When asked for his view on morality, Albert Camus, the French philosopher offered a simple answer—“If someone told me to write a book on morality, it would have a hundred pages and ninety-nine of them would be blank. On the last page I would write, ‘I recognize only one duty and that is to love.’ And as far as everything else is concerned, I say no.”

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I thought about the simplicity and clarity of his thinking because one often hears the convoluted observation that without belief in God or a deep dedication to religion there is no basis for morality and that society would disintegrate.  From what I have observed and distilled during my life, I respectfully disagree because it is very clear to me that neither plays a driving role in morality. Humans are intrinsically well intentioned and designed to do good with a steady moral compass. Our sense of right and wrong is hardwired into us.

Religion can play a supporting role by reinforcing human nature but it is not the origin of morality. Morality actually has a Darwinian explanation: altruistic genes, selected through the process of evolution, give people natural empathy. If one asks, “Would you commit murder, theft or rape if you knew that no God existed?” Very few people would answer “yes”, undermining the claim that religion or belief in God is needed to ensure moral behavior.

And this value is not uniquely human. Scientists have compiled evidence from around the world that suggest that many different species of animals appear to have an innate sense of fairness and display empathy to help other animals that are in distress.

Does that mean every human being is intrinsically good, and will behave with decency and moral rectitude forever? Absolutely not. My point is that we are inclined to be moral and have a good running start but some of us can get misdirected.

While religion has the power to do good and often does, history is replete with outrageous examples of religion-inspired violence and mayhem. Where was morality in the Crusades, the Spanish Inquisition, the Thirty Year War and the Indo-Pak partition? Was morality hiding in Ahmedabad and Godhra in 2003 and in New York in September 2011? And what holds back the moral sense amidst the ongoing Middle East violence or made it look the other way during the pogrom in Bosnia, the ethnic cleansing in Rwanda and the horrors of the Holocaust? I say religion has a lot of ‘splainin to do.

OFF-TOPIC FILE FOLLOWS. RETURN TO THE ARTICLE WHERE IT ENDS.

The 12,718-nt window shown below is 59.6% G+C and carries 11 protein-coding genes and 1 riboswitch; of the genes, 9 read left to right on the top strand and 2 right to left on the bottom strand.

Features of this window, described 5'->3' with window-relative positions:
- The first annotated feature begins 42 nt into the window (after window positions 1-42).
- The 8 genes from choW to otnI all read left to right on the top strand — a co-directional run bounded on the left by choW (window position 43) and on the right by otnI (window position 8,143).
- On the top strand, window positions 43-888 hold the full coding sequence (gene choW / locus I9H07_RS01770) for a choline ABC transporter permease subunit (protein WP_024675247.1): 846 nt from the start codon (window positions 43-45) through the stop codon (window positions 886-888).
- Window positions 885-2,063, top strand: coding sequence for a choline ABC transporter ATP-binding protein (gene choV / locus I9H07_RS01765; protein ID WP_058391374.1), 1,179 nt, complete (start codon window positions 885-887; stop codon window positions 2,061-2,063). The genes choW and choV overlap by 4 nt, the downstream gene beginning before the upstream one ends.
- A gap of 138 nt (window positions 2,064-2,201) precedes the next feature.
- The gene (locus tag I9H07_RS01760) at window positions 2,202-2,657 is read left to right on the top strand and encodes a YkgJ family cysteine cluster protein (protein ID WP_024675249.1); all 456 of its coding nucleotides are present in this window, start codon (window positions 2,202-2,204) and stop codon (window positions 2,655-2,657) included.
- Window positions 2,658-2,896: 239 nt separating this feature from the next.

Can one, then, come to the conclusion that religious people are primarily immoral and deceitful? Of course not. Most religious people are also inherently decent. In fact, religion inherits its moral DNA from human nature. Socrates characterized it as his daemon—an inner voice that stopped him when he was trying to take advantage of someone. Each of us has this internal voice or compass. It can be twisted and modified by circumstance but that is not the norm.

I have observed and practiced religion during my life.  I have also questioned its goals and values. After years of being either religious or agnostic, I have come to conclude that that religion is a at its core false platform that is mostly based on fiction, greed, and imagination.

It does a very good job of creating a false sense of calm and peace and taking credit for morality, which is actually a very human trait. Organized religion is a powerful force that can subdue dissent and rational thinking and lull people into a false sense of morality. But what does morality actually mean? Morality means different things to different people. While it resides within a narrow spectrum of common definition, individuals can emphasize one part of it over another. It can mean honesty, fidelity, rules of conduct, personal values, representation of one’s character or a system of beliefs. Morality can refer to the “rightness, wrongness, goodness, or badness” of our actions. Some people also measure it relative to the context one lives in. What does it mean to be moral in war-ravaged Bosnia or Rwanda versus peaceful Los Angeles or Chennai or Paris? I believe that morality needs to stand on its own and independent of any philosophy or point of view, geography and time and most certainly with no attachment to religion. Can religion advance human morality? Absolutely.

Religions can play such a role by delivering sermons, promoting morality, and engendering a spirit of community.

Physicist Steve Weinberg opined – “With or without religion, you would have good people doing good things and evil people doing evil things. But for good people to do evil things, that takes religion.”  That is no basis for morality. Religion does not drive morality and has often given cover to immoral behaviors. Humans are inherently decent and moral and left to themselves and guided by rational thinking, very capable of hewing to a consistent and sensible moral path. It is our own nature, not religious guidance that is the source of our species’ morality.

Jawahar “Joe” Samagond is a technology communications professional based in Northern California. Originally from Bombay, India he has spent time on both coasts (Boston and San Francisco). He is an avid reader and serves on the Fremont Library Advisory Commission. He is interested in global politics, science and social trends. More about his thoughts at http://joes9.wordpress.com.

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